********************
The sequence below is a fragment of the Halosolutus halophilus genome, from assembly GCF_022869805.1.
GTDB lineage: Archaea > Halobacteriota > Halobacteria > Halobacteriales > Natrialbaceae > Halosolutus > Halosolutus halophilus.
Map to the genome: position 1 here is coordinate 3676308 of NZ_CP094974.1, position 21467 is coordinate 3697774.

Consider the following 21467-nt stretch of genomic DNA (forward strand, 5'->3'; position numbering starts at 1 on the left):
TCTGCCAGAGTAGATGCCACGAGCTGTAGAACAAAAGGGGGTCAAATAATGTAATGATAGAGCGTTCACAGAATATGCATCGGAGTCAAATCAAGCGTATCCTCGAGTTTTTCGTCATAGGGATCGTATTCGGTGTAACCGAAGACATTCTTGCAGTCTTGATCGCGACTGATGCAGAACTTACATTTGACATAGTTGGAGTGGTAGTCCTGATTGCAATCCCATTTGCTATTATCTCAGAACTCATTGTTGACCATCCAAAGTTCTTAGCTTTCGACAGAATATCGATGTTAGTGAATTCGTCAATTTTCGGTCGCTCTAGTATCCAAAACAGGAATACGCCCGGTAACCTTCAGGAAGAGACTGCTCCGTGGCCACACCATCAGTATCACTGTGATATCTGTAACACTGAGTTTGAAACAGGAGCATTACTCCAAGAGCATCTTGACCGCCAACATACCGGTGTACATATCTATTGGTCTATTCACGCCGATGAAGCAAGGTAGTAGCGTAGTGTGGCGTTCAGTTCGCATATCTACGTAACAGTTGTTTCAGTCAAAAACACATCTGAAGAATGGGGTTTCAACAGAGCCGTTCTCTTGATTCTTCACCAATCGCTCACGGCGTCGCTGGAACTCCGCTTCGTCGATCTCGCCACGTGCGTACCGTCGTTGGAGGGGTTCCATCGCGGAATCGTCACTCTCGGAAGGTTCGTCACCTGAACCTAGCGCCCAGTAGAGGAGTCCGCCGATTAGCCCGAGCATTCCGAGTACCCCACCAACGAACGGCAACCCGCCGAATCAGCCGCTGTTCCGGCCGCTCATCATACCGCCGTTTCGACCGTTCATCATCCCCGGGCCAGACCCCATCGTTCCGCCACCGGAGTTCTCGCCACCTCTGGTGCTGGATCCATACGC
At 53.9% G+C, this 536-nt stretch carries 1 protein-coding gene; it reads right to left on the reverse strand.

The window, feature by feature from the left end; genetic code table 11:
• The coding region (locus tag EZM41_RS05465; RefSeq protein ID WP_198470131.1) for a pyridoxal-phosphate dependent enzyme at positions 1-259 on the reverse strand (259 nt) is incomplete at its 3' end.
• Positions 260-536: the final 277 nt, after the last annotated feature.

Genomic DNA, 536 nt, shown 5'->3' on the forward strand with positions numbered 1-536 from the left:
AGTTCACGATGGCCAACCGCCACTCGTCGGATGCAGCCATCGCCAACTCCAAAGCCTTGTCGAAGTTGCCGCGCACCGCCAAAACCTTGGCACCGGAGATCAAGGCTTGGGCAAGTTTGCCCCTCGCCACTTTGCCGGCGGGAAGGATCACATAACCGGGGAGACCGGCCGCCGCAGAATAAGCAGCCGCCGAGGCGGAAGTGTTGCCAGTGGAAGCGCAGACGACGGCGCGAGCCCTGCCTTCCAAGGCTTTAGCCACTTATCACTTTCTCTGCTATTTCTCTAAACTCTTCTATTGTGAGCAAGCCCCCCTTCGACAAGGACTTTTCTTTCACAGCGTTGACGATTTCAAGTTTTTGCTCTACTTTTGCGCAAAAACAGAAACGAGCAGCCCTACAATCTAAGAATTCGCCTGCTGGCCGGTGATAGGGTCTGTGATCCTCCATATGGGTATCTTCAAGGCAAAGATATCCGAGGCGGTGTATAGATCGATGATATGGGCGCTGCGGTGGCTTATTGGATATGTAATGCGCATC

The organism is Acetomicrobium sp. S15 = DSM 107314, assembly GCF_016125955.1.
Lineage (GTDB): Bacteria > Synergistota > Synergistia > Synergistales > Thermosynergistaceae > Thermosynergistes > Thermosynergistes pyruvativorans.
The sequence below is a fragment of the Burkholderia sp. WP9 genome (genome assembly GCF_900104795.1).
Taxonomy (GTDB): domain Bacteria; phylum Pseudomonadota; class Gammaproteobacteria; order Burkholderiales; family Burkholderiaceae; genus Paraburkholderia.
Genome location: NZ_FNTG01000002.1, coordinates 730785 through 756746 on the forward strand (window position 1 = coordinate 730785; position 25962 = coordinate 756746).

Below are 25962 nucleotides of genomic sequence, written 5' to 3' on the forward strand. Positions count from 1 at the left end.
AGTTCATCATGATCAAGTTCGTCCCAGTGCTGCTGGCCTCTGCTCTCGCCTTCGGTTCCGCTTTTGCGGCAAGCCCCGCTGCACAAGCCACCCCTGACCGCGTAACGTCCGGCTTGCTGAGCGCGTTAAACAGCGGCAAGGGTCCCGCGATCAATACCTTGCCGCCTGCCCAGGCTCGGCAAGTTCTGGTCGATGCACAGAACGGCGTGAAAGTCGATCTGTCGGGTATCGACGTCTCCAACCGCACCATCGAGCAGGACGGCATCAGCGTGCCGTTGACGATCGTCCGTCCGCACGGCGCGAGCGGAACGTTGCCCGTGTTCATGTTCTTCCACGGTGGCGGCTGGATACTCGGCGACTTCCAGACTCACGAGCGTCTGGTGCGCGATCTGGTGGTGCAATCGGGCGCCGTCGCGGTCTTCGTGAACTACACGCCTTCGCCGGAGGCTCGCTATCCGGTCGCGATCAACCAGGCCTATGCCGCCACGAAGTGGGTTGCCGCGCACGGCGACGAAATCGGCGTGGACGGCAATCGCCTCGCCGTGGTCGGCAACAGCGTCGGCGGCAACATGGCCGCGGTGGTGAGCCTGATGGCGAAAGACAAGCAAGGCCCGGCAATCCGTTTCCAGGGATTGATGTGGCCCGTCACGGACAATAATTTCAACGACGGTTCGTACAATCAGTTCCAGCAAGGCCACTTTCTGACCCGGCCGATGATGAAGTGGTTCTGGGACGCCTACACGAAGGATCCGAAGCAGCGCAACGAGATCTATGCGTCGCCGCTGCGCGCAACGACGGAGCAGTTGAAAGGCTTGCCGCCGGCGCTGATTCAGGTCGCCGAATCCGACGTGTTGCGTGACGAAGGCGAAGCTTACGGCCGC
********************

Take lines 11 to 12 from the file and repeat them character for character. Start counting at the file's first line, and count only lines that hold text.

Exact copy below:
AGTTCACGATGGCCAACCGCCACTCGTCGGATGCAGCCATCGCCAACTCCAAAGCCTTGTCGAAGTTGCCGCGCACCGCCAAAACCTTGGCACCGGAGATCAAGGCTTGGGCAAGTTTGCCCCTCGCCACTTTGCCGGCGGGAAGGATCACATAACCGGGGAGACCGGCCGCCGCAGAATAAGCAGCCGCCGAGGCGGAAGTGTTGCCAGTGGAAGCGCAGACGACGGCGCGAGCCCTGCCTTCCAAGGCTTTAGCCACTTATCACTTTCTCTGCTATTTCTCTAAACTCTTCTATTGTGAGCAAGCCCCCCTTCGACAAGGACTTTTCTTTCACAGCGTTGACGATTTCAAGTTTTTGCTCTACTTTTGCGCAAAAACAGAAACGAGCAGCCCTACAATCTAAGAATTCGCCTGCTGGCCGGTGATAGGGTCTGTGATCCTCCATATGGGTATCTTCAAGGCAAAGATATCCGAGGCGGTGTATAGATCGATGATATGGGCGCTGCGGTGGCTTATTGGATATGTAATGCGCATC

The organism is Acetomicrobium sp. S15 = DSM 107314, assembly GCF_016125955.1.